Community Indicators for Your Community

Real, lasting community change is built around knowing where you are, where you want to be, and whether your efforts are making a difference. Indicators are a necessary ingredient for sustainable change. And the process of selecting community indicators -- who chooses, how they choose, what they choose -- is as important as the data you select.

This is an archive of thoughts I had about indicators and the community indicators movement. Some of the thinking is outdated, and many of the links may have broken over time.

Friday, August 24, 2007

Graphs and Charts USA TODAY style

Sometimes we who work with data feel that there's an unbridgable gulf between Joe Sixpack and the wonderful world of data we live in. Anytime I begin to get frustrated at the lack of statistical literacy among the world at large or the difficulty in conveying important indicator trends to the community that desperately needs this information, I turn to USA TODAY.

This newspaper consistently uses data, charts, and graphs to tell stories to its readers. Most newspapers do. USA TODAY does it better than most.

Some of the examples you're familiar with. Their daily snapshot graph usually conveys information in an interesting way. Here's how they describe wetlands destruction in a way that tells the story. Go through their snapshot collection to see the last 20 graphs -- all different, all interesting, all conveying information in a clear, nonthreatening fashion.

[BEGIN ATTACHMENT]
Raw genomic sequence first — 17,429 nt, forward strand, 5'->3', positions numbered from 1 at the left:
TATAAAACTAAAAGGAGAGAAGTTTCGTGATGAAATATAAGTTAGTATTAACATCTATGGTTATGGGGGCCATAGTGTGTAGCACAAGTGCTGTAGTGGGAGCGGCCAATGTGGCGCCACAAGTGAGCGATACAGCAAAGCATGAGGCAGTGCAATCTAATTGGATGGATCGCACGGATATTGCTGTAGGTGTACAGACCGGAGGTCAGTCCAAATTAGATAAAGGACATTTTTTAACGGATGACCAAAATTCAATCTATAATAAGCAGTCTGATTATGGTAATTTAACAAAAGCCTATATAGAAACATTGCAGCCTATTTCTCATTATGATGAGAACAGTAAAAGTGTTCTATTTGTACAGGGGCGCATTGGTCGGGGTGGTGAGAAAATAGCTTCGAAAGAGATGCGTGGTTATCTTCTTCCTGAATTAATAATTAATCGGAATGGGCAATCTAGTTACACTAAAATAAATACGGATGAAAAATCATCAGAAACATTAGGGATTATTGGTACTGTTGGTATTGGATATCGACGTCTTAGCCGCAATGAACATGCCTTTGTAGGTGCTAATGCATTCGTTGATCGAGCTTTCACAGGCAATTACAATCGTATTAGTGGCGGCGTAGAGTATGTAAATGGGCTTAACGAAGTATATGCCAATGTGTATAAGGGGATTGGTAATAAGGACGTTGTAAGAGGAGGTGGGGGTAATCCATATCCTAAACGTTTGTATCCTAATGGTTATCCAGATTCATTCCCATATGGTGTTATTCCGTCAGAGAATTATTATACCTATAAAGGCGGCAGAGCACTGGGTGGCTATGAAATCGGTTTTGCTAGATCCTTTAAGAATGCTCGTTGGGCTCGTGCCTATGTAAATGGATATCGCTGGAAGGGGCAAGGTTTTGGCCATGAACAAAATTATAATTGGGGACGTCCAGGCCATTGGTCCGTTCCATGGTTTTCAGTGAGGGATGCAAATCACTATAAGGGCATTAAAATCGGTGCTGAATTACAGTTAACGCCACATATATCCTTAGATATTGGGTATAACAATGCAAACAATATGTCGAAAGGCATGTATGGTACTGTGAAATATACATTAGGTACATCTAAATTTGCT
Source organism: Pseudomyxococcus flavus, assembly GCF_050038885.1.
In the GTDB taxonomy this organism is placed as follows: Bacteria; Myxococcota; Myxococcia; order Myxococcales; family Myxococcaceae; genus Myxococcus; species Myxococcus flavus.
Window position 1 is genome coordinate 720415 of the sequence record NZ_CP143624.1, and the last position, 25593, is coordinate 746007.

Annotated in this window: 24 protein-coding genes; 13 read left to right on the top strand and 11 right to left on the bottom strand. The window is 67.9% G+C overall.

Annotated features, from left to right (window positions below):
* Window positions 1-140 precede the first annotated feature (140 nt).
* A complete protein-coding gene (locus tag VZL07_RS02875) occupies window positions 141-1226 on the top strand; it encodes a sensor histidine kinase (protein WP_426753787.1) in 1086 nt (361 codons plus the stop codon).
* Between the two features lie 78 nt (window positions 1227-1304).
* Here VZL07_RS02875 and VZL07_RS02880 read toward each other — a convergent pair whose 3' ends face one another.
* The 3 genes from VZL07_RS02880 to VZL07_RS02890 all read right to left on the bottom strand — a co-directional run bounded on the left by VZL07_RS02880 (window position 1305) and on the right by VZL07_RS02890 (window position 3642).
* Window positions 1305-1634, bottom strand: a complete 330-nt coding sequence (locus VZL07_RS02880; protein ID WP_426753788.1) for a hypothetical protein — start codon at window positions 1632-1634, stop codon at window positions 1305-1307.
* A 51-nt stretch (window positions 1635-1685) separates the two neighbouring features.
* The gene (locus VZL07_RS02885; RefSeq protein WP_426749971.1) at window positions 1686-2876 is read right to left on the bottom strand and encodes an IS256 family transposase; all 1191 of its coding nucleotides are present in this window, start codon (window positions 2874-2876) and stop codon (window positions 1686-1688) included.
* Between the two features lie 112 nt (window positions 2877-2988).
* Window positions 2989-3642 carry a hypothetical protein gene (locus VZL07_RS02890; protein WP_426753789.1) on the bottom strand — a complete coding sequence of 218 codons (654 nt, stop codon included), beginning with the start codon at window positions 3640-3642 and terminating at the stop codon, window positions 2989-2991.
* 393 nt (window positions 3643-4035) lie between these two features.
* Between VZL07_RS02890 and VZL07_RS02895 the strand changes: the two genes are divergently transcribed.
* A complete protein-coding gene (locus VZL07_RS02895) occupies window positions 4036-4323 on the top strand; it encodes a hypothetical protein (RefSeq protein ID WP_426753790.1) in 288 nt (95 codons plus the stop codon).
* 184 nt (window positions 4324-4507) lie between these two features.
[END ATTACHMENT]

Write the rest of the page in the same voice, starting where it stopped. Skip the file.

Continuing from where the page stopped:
Of course we recognize the data they use on their markets, sports, and weather pages -- every newspaper is full of data on stocks, scores, and temperatures (though the weather map on USATODAY is a really good one.) But the front page usually has 3-5 graphs or charts on it, and I can seldom pick up a paper without finding graphs in every section -- including the Life section, where I've found charts covering the most amazing things (I think one tracking length of relationships of a particularly celebrity amused me the most.)

How you experimented in making USA TODAY-style graphs with your indicators project -- using the chart itself as a way to convey information and tell the story, doing something more than generating bars or lines on Excel? Have you drawn the length of a cigarette to indicate smoking, the size of a house to show homeownership, the pages of a book to show literacy? Do you have examples to share?

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